While sitting in my client’s service manager office recently, I overheard this conversation between an elderly lady customer and a very young female quick-service writer. The exchange was conducted over the top of a formidable counter away the actual service-drive and subject vehicle, which was parked in the lot – somewhere.
Customer: “I’m here for an oil change.”
Writer: “Do you wanna rotate the tires?”
Customer: “Nah, just an oil change.”
Customer: “I’m gonna wait.”
Writer: “Ok. We have cookies and coffee in the lounge.”
Customer: “How long?”
Writer: “Shouldn’t take very long, just an oil change.”
I sat there thinking I was listening to a modern version of an old TV series, The Amateur Hour. Now, understand this youngster is as sweet as maple syrup, intelligent, well spoken, and loyal to both the dealership and the customers. She has the potential to be an excellent assistant service manager – someday, but not now. What’s the cost of allowing her to handle customers today?
Watta ya know?
So, I’m thinking about the pressure created from the crummy repair order flat rate hours, which have essentially collapsed for most franchises. Not only is there less and less customer pay maintenance and repairs per vehicle, the quick service craze combined with inexperienced, untrained, non-technical writers are making a demanding situation even worse.
“I sat there thinking I was listening to a modern version of an old TV series, The Amateur Hour.”
To cap off this challenging condition, dealers are spending big bucks on constructing indoor reception areas which are, for the most part, not even used as intended – basically they become parking lots and storage for new car deliveries in way to many cases (not yours of course amigo).
Oh, and the important maintenance schedules buried in the computers aren’t being used much either. The concept of printing each vehicle’s “perfect” maintenance menu for presentation to a panting consumer is a wonderful concept, but mostly a deprived application. If “prep packs” aren’t prepared beforehand containing this vital information, then “basically forgetaboutit totally” (trying to keep up present-day verbosity here). prepared beforehand containing this vital information, then “basically forgetaboutit totally” (trying to keep up present-day verbosity here).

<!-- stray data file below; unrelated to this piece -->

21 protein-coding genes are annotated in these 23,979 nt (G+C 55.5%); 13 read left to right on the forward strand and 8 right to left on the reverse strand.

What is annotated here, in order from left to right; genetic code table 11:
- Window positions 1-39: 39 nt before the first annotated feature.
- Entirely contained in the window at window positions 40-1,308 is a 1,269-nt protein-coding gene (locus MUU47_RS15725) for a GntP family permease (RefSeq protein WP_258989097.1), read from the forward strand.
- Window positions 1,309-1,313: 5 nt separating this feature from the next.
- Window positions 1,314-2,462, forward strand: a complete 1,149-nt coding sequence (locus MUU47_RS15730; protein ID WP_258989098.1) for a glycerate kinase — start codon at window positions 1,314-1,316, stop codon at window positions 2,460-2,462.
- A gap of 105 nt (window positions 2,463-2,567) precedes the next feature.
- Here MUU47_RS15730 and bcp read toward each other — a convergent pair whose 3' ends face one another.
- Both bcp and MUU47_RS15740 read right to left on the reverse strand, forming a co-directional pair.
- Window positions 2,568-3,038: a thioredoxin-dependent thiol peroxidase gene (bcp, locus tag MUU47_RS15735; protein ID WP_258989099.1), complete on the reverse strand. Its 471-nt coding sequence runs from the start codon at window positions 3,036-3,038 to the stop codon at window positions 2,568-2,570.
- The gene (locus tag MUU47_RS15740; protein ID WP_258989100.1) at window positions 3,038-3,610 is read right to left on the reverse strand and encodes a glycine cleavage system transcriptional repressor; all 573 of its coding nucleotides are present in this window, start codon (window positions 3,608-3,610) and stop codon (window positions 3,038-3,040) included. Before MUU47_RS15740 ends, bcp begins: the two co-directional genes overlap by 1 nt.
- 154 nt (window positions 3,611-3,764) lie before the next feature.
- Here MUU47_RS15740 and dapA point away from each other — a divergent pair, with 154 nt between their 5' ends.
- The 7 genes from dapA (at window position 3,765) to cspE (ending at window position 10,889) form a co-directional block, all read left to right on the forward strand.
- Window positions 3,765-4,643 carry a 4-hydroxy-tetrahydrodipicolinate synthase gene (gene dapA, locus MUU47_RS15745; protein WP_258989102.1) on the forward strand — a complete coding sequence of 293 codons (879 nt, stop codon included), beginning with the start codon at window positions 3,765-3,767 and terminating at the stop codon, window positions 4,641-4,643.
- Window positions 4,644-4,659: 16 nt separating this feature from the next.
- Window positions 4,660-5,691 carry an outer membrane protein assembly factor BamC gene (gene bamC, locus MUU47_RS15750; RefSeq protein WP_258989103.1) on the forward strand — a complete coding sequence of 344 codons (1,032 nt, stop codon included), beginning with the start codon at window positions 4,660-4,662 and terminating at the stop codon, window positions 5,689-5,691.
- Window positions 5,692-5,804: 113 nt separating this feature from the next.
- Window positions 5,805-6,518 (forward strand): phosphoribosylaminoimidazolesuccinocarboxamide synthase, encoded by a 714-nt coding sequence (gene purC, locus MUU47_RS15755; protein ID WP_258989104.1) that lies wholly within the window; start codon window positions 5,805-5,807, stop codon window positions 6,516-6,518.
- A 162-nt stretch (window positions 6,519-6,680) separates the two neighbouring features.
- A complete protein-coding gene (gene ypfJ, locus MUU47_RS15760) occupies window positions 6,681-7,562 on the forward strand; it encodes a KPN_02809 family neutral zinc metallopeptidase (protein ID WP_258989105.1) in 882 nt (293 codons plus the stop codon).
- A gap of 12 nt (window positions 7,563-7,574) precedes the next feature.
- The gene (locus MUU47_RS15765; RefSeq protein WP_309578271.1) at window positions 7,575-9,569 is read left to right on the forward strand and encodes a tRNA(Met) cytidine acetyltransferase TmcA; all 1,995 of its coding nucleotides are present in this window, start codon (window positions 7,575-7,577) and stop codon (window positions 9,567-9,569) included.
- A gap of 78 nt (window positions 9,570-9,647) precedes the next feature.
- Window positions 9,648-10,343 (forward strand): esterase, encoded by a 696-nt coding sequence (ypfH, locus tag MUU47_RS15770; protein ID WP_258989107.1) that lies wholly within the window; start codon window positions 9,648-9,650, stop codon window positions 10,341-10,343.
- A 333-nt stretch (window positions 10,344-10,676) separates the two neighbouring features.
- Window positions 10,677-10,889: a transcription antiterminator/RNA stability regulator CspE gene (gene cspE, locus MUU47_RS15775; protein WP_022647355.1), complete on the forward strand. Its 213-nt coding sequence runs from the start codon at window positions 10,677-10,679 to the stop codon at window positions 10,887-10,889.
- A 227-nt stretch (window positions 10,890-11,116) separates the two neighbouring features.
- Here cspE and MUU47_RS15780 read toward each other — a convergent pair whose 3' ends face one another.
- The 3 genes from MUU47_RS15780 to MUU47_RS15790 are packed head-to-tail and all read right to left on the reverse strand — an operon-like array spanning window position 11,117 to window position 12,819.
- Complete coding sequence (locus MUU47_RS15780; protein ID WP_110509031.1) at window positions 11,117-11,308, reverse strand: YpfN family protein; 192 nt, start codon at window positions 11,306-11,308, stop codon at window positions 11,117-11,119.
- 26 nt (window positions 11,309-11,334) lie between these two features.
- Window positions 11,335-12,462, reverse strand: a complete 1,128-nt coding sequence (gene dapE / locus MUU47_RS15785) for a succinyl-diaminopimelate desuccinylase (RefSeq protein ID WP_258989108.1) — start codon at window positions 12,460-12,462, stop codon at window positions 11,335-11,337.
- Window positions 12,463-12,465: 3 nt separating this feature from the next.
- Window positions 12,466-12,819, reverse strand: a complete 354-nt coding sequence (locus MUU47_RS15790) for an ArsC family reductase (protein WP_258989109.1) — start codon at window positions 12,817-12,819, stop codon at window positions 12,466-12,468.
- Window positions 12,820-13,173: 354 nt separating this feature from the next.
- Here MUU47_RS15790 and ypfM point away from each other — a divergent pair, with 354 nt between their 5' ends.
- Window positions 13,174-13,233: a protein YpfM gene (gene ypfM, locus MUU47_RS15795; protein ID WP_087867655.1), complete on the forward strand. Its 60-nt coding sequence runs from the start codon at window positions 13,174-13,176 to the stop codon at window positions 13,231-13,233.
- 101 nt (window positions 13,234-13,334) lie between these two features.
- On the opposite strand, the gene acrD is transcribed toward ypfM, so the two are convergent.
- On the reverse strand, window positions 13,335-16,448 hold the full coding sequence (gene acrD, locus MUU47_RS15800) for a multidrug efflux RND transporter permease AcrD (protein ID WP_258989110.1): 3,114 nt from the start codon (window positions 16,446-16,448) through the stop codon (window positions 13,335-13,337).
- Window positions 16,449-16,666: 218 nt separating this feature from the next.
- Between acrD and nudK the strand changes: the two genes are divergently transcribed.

Where to start?
Professional service managers / directors / witchdoctors / gurus, etc. can make a great start by documenting a well-constructed visualization of how the service reception process should be conducted – insert “Duh” here. Including flow control (get the freakin’ vehicles into the service drive using an aggressive greeter/traffic controller), and the “expected” (“This ain’t a democracy,” as one successful manager once explained to me). This includes the interaction pattern and specified flow between the writer and the querying guest. This construction should embrace developing the sentences (the words thingy) a professional writer should use to lead to create constructive and ultimately successful presentations. My take is that if the top dog can’t accomplish developing this crucial vision, the underlings won’t improve. Can you imagine a successful football coach who has no game plan for success?
Management has to put the words into the heads of the writers since few can invent them on their own based on their limited experience and skills, or worse yet they hang themselves as cited above. In baseball a coach doesn’t hand the batter a bat and say “figure out how to hit the ball, Bub.”
Great coaches use available resources for learning / capturing / developing the information they need to disseminate – and they don’t have to be Mensa students, but rather interested and aggressive since the raw materials they need have already been developed somewhere by someone (me).
Now, the really good news is that the bosses who take the necessary interval from their daily BS to develop a smart, thorough, and complete reception presentation game plan own that game plan, and that mentor can now coach it to great success effortlessly. And gaining a starting point won’t be difficult because ifn’ you need one, I will send you a comprehensive presentation set to ostracize, organize, and revitalize to your own perfect specs – just do it brother – for your own sake and your uneducated writers and victimized consumers.
As important is having the non-technical minions spend time in the shop learning (including touchy-feely) the aspects of maintenance performance at minimum. Some years ago I spent three valuable nights working in the shop with three (two females) very non-mechanical team managers, and they loved it (especially the air guns) – it helped put some missing passion into their presentations beyond just the work tracking. You don’t learn to play great golf just by watching videos, reading, or listening.
If you want / need a copy of one of my reception processes to start your improvement journey, just write me an email note and put on the subject line: “Reception – I’ma gonna makea bigga difference” so I know what to send. If you have adopted the super-fast ipad write-up (just kidding) you can adapt this process to work too. Keep in mind, responding to the customer’s need first is the absolute priority, not pictures, the walk around, or updating the personal info in the computer. If you do this half-ass your peeps will increase their dollars per RO – it’s just utilizing words in a managed process – actually no secret and no rocket science here coach.
Author: Ed Kovalchick
Ed Kovalchick is the CEO and founder of Net Profit Inc., Alabaster, AL, an international fixed operation consulting and training firm located in Alabaster AL. Mr. Kovalchick and his firm have assisted hundreds of dealers and manufacturers, and conducted workshops throughout the world for thousands of students since 1979. He has written columns for Dealer Magazine since its inception. Reach him at firstname.lastname@example.org.